The Battle of Chile
Time Out says
A jeep filled with soldiers parks at the end of a city block. As a military commander shoos away a pedestrian, he notices a cameraman. The officer fires his pistol at him (and, by extension, us); two other troops point their rifles and shoot. A narrator informs us that the date is June 29, 1973, and these junta goons will overthrow Chilean president Salvador Allende’s Socialist government several months later. He also tells us that the Argentine photojournalist filming this footage has just recorded his own death.
If these two minutes were the only thing worth mentioning in Patricio Guzmn’s three-part documentary on the coup that permanently changed the country’s landscape, The Battle of Chile would simply be the apex of direct-cinema snuff movies. What Guzmn has given us, rather, is the definitive statement on the last gasp of South American democracy. Available for the first time on DVD, the three docs that make up this magnum opus—The Insurrection of the Bourgeoisie (1975), The Coup d’tat (1977) and The Power of the People (1979)—are primers on what happened after seeds of dissent (planted by the CIA) started to bear fruit. Man-on-the-street interviews and anti-Commie union rallies offer social context; actual scenes of military assaults on citizens and the coup itself (!) show you history in the making.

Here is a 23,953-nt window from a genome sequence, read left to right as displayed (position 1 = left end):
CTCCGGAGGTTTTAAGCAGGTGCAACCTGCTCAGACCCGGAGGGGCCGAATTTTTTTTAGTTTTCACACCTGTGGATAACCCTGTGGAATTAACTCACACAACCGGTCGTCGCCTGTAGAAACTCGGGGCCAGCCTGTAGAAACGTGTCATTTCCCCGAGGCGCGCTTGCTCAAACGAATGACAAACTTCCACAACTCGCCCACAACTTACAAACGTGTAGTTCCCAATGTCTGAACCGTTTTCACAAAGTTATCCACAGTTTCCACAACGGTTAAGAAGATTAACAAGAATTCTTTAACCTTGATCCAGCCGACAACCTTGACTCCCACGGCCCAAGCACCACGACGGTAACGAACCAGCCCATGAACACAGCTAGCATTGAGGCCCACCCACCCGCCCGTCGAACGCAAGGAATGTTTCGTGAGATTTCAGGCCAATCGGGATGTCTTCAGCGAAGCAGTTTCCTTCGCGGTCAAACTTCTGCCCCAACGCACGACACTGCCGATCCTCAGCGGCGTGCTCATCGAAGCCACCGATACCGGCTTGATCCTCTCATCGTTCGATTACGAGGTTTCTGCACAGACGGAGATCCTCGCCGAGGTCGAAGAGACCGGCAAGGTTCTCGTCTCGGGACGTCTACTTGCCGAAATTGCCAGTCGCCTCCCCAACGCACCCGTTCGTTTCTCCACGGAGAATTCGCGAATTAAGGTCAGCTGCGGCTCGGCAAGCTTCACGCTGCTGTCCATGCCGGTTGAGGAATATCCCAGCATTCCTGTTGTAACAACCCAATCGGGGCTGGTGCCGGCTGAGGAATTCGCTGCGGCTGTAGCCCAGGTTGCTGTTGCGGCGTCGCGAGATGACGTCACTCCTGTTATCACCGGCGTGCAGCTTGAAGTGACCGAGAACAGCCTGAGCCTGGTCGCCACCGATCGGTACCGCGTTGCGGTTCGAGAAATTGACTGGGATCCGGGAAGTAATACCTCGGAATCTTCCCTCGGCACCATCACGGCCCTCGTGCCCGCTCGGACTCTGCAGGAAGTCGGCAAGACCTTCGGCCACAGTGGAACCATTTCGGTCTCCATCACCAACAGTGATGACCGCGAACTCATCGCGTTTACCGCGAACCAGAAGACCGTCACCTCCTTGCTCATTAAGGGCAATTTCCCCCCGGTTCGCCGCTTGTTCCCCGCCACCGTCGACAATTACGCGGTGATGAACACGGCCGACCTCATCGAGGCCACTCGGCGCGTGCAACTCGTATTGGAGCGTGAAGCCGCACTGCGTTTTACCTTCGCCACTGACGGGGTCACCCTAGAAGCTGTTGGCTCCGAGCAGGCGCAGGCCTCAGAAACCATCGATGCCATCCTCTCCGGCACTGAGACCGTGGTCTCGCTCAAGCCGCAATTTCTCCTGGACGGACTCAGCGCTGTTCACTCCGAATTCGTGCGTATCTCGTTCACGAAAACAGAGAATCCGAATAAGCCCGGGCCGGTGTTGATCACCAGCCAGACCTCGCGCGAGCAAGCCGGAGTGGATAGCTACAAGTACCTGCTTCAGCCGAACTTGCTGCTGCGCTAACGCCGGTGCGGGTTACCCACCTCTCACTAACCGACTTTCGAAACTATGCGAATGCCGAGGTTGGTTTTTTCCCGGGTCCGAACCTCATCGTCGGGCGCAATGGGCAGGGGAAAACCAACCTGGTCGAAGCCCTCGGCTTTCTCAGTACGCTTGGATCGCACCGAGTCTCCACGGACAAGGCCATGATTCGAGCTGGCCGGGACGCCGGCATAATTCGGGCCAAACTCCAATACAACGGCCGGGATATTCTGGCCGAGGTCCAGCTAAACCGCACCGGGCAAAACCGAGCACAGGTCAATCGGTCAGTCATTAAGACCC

Icarus also includes a fourth disc featuring Chile, Obstinate Memory (1997), a short feature that follows Guzmn as he returns to his home country after decades of exile; this brief coda renders the set’s only supplement, a new 22-minute interview with Guzmn, somewhat superfluous. It brings the story full circle, capping off a singular landmark in political docu-journalism.—David Fear
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